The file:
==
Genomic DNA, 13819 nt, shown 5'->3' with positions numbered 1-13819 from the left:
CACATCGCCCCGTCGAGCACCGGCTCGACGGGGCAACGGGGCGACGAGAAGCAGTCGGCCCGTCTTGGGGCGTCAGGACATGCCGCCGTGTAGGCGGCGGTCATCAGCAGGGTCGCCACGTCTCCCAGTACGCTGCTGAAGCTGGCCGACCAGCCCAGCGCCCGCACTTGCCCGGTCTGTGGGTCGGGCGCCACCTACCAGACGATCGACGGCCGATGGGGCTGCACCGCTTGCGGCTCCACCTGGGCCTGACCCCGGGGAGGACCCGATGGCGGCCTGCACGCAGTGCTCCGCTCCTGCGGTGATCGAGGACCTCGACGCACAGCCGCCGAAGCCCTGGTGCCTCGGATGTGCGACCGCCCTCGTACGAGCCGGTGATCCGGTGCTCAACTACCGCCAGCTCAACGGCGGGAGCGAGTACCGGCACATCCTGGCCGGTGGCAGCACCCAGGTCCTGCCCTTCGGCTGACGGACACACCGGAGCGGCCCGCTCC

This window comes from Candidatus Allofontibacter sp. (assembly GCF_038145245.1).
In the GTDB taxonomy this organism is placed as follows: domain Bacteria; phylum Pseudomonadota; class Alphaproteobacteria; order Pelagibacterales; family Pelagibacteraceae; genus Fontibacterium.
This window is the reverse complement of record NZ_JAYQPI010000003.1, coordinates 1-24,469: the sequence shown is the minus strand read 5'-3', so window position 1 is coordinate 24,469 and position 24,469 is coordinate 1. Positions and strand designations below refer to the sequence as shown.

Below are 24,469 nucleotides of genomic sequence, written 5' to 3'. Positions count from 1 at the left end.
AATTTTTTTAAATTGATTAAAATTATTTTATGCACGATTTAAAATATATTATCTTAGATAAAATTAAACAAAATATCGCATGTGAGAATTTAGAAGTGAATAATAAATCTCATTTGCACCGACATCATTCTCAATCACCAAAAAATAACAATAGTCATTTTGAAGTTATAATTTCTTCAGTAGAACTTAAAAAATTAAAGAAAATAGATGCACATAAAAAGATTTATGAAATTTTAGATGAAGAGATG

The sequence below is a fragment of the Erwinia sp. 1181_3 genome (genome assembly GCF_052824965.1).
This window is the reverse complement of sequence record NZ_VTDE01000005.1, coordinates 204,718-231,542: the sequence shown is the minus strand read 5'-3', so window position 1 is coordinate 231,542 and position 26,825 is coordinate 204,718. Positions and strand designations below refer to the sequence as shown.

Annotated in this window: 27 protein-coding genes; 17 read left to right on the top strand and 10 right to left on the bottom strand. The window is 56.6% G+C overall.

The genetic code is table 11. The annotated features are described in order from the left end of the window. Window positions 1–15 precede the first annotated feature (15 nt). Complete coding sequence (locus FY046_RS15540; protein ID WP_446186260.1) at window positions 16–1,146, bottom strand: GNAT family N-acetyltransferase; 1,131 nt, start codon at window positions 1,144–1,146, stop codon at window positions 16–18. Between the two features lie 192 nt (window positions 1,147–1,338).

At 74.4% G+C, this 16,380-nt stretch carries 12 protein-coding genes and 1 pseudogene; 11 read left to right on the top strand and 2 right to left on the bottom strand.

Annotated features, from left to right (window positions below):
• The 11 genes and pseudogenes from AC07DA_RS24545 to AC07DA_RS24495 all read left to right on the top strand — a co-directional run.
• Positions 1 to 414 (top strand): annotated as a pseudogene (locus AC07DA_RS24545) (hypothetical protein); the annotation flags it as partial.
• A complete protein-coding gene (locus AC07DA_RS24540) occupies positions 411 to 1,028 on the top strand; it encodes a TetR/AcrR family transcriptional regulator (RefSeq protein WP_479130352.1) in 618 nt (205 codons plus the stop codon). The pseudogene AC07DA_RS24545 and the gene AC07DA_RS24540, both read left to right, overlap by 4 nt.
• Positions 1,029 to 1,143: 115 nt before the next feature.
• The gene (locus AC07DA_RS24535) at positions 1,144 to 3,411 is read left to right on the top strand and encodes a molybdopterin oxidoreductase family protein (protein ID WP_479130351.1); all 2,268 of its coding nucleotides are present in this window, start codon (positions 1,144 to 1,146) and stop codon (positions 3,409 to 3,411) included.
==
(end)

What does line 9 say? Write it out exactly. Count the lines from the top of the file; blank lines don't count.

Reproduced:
This window is the reverse complement of sequence record NZ_VTDE01000005.1, coordinates 204,718-231,542: the sequence shown is the minus strand read 5'-3', so window position 1 is coordinate 231,542 and position 26,825 is coordinate 204,718. Positions and strand designations below refer to the sequence as shown.